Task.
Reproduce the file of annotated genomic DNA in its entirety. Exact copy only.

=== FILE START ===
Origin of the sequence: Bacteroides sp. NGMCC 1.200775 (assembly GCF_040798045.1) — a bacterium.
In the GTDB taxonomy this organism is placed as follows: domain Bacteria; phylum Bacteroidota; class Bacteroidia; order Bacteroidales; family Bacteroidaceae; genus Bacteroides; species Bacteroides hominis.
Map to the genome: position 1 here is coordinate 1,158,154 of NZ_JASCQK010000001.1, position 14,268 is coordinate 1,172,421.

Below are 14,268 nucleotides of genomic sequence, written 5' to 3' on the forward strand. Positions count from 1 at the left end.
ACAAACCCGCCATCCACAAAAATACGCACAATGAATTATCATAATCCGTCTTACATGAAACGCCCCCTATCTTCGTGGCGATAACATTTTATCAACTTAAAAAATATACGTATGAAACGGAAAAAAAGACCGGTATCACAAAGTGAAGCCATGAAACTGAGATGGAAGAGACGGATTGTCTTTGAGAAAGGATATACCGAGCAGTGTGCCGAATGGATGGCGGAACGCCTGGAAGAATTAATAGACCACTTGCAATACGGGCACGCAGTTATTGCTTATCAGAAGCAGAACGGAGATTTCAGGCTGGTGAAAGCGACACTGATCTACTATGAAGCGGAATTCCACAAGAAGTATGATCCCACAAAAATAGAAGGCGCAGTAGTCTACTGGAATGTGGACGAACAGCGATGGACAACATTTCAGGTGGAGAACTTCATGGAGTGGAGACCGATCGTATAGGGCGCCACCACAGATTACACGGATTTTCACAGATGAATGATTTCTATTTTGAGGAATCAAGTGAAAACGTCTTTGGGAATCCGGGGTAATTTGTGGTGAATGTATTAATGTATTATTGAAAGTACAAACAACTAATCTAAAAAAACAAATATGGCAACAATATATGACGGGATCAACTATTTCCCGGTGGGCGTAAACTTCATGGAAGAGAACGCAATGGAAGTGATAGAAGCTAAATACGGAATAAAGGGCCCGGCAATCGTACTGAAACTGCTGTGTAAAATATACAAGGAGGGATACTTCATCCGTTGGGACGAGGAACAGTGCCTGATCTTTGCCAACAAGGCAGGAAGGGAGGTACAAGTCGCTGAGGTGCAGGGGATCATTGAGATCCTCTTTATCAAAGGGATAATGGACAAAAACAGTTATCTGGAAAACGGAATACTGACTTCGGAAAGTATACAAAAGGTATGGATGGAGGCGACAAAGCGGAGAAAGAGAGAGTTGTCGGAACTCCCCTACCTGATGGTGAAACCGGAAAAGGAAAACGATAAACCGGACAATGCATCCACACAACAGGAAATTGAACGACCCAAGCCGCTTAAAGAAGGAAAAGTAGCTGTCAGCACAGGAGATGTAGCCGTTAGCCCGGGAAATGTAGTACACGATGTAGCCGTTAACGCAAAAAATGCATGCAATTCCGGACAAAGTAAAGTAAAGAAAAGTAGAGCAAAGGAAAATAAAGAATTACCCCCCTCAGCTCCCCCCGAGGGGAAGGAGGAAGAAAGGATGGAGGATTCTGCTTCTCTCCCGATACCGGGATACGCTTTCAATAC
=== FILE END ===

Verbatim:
Origin of the sequence: Bacteroides sp. NGMCC 1.200775 (assembly GCF_040798045.1) — a bacterium.
In the GTDB taxonomy this organism is placed as follows: domain Bacteria; phylum Bacteroidota; class Bacteroidia; order Bacteroidales; family Bacteroidaceae; genus Bacteroides; species Bacteroides hominis.
Map to the genome: position 1 here is coordinate 1,158,154 of NZ_JASCQK010000001.1, position 14,268 is coordinate 1,172,421.

Below are 14,268 nucleotides of genomic sequence, written 5' to 3' on the forward strand. Positions count from 1 at the left end.
ACAAACCCGCCATCCACAAAAATACGCACAATGAATTATCATAATCCGTCTTACATGAAACGCCCCCTATCTTCGTGGCGATAACATTTTATCAACTTAAAAAATATACGTATGAAACGGAAAAAAAGACCGGTATCACAAAGTGAAGCCATGAAACTGAGATGGAAGAGACGGATTGTCTTTGAGAAAGGATATACCGAGCAGTGTGCCGAATGGATGGCGGAACGCCTGGAAGAATTAATAGACCACTTGCAATACGGGCACGCAGTTATTGCTTATCAGAAGCAGAACGGAGATTTCAGGCTGGTGAAAGCGACACTGATCTACTATGAAGCGGAATTCCACAAGAAGTATGATCCCACAAAAATAGAAGGCGCAGTAGTCTACTGGAATGTGGACGAACAGCGATGGACAACATTTCAGGTGGAGAACTTCATGGAGTGGAGACCGATCGTATAGGGCGCCACCACAGATTACACGGATTTTCACAGATGAATGATTTCTATTTTGAGGAATCAAGTGAAAACGTCTTTGGGAATCCGGGGTAATTTGTGGTGAATGTATTAATGTATTATTGAAAGTACAAACAACTAATCTAAAAAAACAAATATGGCAACAATATATGACGGGATCAACTATTTCCCGGTGGGCGTAAACTTCATGGAAGAGAACGCAATGGAAGTGATAGAAGCTAAATACGGAATAAAGGGCCCGGCAATCGTACTGAAACTGCTGTGTAAAATATACAAGGAGGGATACTTCATCCGTTGGGACGAGGAACAGTGCCTGATCTTTGCCAACAAGGCAGGAAGGGAGGTACAAGTCGCTGAGGTGCAGGGGATCATTGAGATCCTCTTTATCAAAGGGATAATGGACAAAAACAGTTATCTGGAAAACGGAATACTGACTTCGGAAAGTATACAAAAGGTATGGATGGAGGCGACAAAGCGGAGAAAGAGAGAGTTGTCGGAACTCCCCTACCTGATGGTGAAACCGGAAAAGGAAAACGATAAACCGGACAATGCATCCACACAACAGGAAATTGAACGACCCAAGCCGCTTAAAGAAGGAAAAGTAGCTGTCAGCACAGGAGATGTAGCCGTTAGCCCGGGAAATGTAGTACACGATGTAGCCGTTAACGCAAAAAATGCATGCAATTCCGGACAAAGTAAAGTAAAGAAAAGTAGAGCAAAGGAAAATAAAGAATTACCCCCCTCAGCTCCCCCCGAGGGGAAGGAGGAAGAAAGGATGGAGGATTCTGCTTCTCTCCCGATACCGGGATACGCTTTCAATAC